US President Donald Trump said he apologised to Prime Minister Theresa May today over his bombshell interview with a British tabloid, in which he claimed she had ignored his advice on Brexit and praised former Foreign Secretary Boris Johnson’s potential as a possible premier.
Trump’s comments were condemned by British politicians as it delivered an astonishing political knifing of the already embattled May, comprehensively undermining her fragile position in Britain’s tortuous negotiations on leaving the European Union next year.
Addressing a joint press conference at the end of their bilateral talks at the prime minister’s country residence, Chequers, Trump said, “She’s a total professional.”
“I said, ‘I want to apologise because I said such good things about you,’ And she said, ‘Don’t worry, it’s only the press,'” Trump said of their purported conversation.
Trump added that he wished the Sun newspaper put the “tremendous things” he said about May in its headline, but acknowledged, “That’s one of those things.”
Trump said the interview published by the Sun omitted his praise of May, and that his staff had taped the interview: “It’s called fake news and we solve a lot of problems with the good old recording instrument.”
Trump has insisted the US-UK relationship is “the highest level of special”. He said Brexit was an “incredible opportunity” and “whatever” the UK did after it left the EU was “OK with me”.
Trump described Brexit as a “very tough situation… between the borders and the entries into the countries and all of the things”, saying: “The only thing I ask is that she work it out so that we can have very even trade”. Trump said: “The relationship between our two nations is indispensable to the cause of liberty, justice, and peace.”
Prime Minister May said they had discussed plans for an “ambitious” trade agreement. May said the US was “keen” to do a deal with the UK, adding: “We will do a trade deal with them and with others around the rest of the world”.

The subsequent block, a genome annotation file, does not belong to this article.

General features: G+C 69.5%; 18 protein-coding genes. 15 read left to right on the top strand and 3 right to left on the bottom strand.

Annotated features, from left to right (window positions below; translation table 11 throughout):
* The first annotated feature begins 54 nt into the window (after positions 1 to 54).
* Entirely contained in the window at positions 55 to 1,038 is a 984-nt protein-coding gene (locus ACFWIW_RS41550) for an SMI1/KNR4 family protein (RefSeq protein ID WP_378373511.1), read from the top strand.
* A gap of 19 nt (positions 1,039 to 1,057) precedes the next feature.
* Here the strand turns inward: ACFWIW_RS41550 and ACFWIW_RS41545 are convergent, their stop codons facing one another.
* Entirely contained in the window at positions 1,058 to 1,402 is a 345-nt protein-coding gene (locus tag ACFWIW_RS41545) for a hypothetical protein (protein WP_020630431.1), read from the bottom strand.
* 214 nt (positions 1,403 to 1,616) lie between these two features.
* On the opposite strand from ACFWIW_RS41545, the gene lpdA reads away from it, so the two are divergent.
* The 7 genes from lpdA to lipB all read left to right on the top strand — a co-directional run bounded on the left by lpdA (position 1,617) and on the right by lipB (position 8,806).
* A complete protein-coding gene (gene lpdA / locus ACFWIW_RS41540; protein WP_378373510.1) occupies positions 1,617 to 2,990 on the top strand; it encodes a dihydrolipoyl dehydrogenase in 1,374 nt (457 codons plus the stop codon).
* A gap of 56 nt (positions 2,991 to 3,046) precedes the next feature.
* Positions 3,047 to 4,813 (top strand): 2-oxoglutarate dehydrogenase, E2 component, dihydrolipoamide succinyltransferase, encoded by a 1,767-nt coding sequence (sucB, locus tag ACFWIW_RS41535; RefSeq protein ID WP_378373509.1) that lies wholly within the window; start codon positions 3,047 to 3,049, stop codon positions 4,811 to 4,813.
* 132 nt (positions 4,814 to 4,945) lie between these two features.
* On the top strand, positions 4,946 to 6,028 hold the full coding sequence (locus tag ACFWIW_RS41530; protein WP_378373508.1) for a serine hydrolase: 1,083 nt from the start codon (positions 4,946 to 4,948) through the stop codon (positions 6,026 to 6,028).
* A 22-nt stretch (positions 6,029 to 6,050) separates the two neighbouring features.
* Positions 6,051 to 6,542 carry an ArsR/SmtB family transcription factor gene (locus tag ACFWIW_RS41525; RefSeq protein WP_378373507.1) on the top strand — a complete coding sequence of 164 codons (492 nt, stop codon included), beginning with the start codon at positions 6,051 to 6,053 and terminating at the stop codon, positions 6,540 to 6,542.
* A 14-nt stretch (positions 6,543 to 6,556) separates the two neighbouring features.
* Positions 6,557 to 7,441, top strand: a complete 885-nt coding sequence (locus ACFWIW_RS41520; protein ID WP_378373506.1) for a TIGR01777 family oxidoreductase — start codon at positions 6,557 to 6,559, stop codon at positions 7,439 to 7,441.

She maintained the government’s Brexit agreement “delivers” on the referendum vote. In the interview with the Sun, Trump – who has been a long-time supporter of Brexit – said May had not listened to his advice on how to do a Brexit deal, saying: “I would have done it much differently.”
Trump also said that former Foreign Secretary Johnson – who disagrees with May on Brexit and resigned this week – would make a “great prime minister”, adding: “I think he’s got what it takes.” But at the Chequers news conference, Trump said he had been responding to the Sun’s question about Johnson as a possible prime minister, adding: “He has been very nice to me. He’s been saying very good things about me as president”.
After Trump’s interview was published, White House spokeswoman Sarah Sanders said the president “likes and respects Prime Minister May very much”, adding that he had “never said anything bad about her”.
Meanwhile, shadow foreign secretary Emily Thornberry said the Prime Minister May “should be standing up to [Mr Trump]” after he “slagged her off”, instead of holding his hand. The second day of Trump’s visit to the UK was marked by mass protests across Britain, with a huge blimp depicting him as a baby wearing a nappy flown by demonstrators in London.